Those who are on probation or have been on probation know that it is a very serious matter. Probation is a substitute for prison, where you are monitored by a probation officer after you have been found guilty of a crime. With probation, comes responsibility, and rules and conditions that must be followed in order to stay on probation.
There are two categories of violations of probation – technical and substantive. Understanding the differences between the two can better help you understand your personal charge and how to fight it.
A technical violation means that you have failed to complete certain conditions of your probation that a judge ordered. Judges make these decisions when deciding your case. These conditions might include an enforced curfew, meeting with your probation officer, getting and maintaining a job, enrolling and staying in school, not using, owning, buying, or selling any firearms, etc. Punishments for a technical violation are usually not severe. Most of the time the conditions of your parole will be modified, such as an earlier curfew or meeting with your probation officer more often, but you will not be kicked off parole and sent to prison. You should try to avoid any violation of probation, however, a technical violation is only a minor setback that will not have a huge impact on you if you can explain what happened and are apologetic throughout the situation.
Substantive violation means that you get charged with a new crime that occurred while you served your probation sentence. For example, any unrelated crime to the crime that you originally committed will constitute a new crime. Committing a crime will mean that you can get charged by the state and that you can face a new criminal court process, in addition to facing suspended penalties from your original case. This violation is worse and can lead to you losing your probation and having to serve time in prison.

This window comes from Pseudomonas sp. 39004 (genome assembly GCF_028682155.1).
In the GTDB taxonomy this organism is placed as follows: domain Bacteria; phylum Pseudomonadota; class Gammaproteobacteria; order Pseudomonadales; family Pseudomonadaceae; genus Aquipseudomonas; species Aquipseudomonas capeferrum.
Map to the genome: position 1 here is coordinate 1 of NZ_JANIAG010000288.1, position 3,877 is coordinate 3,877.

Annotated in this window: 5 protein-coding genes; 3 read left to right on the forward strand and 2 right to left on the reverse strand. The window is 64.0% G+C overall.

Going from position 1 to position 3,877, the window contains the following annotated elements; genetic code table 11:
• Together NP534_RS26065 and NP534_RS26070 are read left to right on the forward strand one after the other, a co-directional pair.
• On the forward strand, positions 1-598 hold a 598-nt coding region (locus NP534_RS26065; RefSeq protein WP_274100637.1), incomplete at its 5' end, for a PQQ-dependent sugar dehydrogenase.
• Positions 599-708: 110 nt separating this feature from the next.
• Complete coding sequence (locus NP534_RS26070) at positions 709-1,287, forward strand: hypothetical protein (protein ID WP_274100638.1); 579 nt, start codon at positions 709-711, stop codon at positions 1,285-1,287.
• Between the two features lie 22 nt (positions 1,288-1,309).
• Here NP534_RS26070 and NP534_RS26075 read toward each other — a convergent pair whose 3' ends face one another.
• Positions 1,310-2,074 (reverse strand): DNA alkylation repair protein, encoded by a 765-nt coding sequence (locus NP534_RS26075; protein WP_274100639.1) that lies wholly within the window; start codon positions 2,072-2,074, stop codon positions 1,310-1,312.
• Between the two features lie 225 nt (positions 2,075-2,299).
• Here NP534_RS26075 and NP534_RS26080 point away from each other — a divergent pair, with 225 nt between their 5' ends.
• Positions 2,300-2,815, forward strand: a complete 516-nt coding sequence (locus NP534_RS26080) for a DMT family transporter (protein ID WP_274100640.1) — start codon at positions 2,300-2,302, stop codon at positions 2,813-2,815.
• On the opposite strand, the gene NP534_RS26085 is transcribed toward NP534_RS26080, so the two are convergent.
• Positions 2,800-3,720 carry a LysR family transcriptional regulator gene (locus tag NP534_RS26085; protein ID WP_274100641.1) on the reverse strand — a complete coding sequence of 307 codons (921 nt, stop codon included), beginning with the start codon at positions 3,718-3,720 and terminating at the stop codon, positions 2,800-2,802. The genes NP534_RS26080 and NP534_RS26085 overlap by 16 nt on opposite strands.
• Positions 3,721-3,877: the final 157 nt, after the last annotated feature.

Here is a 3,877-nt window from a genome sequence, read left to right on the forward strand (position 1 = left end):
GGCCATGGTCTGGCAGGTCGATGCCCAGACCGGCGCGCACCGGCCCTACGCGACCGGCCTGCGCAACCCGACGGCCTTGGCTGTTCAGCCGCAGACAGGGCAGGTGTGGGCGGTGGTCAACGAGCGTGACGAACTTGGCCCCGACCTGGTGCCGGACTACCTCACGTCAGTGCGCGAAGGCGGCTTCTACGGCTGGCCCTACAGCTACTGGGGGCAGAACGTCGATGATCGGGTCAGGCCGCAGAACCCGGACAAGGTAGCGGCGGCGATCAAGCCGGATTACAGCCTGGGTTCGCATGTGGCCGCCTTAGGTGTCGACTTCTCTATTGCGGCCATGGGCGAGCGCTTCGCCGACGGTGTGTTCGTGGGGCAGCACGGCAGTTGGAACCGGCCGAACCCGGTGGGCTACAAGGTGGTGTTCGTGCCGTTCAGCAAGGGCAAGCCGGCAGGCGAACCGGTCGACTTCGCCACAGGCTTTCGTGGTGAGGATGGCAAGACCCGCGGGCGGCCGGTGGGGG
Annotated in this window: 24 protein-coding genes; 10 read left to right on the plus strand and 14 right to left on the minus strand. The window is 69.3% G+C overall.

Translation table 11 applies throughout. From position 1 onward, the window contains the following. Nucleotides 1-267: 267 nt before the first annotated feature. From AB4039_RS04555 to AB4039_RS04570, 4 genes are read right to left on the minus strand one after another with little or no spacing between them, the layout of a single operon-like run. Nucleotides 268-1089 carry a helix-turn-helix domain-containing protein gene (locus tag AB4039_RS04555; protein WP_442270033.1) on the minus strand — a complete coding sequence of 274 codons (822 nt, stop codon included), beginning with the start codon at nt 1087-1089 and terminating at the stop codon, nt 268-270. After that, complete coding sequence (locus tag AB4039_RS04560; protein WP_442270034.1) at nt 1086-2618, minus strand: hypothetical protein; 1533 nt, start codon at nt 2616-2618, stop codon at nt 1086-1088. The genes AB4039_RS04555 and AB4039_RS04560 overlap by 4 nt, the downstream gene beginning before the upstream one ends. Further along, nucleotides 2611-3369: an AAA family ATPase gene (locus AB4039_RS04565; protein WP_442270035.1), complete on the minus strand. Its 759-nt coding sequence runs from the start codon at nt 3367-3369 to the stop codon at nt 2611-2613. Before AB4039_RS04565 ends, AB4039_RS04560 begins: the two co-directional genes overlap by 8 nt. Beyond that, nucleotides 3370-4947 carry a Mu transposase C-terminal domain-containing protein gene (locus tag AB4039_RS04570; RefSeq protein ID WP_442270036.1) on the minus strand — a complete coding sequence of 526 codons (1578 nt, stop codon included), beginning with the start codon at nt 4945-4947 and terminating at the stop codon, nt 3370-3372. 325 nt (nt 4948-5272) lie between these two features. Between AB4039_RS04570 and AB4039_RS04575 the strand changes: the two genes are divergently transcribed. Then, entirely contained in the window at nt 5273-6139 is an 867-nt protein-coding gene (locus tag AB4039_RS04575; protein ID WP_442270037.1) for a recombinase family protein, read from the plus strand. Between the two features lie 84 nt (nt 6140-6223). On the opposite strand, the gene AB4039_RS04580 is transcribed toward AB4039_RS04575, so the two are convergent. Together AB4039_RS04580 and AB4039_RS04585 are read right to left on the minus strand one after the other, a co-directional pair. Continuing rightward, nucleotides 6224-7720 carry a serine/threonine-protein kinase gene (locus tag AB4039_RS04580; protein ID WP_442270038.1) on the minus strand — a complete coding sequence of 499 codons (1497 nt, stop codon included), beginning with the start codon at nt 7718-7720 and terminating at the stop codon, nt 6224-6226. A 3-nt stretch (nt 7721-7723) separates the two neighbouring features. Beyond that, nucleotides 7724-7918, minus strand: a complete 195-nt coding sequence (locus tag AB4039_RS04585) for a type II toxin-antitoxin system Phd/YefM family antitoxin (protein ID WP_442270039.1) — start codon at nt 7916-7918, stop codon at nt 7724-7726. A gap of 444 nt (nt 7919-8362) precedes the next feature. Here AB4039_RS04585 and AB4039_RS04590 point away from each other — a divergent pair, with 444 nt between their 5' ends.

If you are on probation, do your absolute best to follow the rules and meet the requirements of your probation. Probation can be a second chance, and you do not want to mess up that chance. Make sure you are familiar with every single condition you are expected to fulfill, and although this may be obvious, be smart and stay out of trouble!
However, if you have already been charged with a technical or substantive violation, it is in your best interest to contact an attorney. An attorney can help you figure out the best way to proceed with your situation as well as how to protect yourself.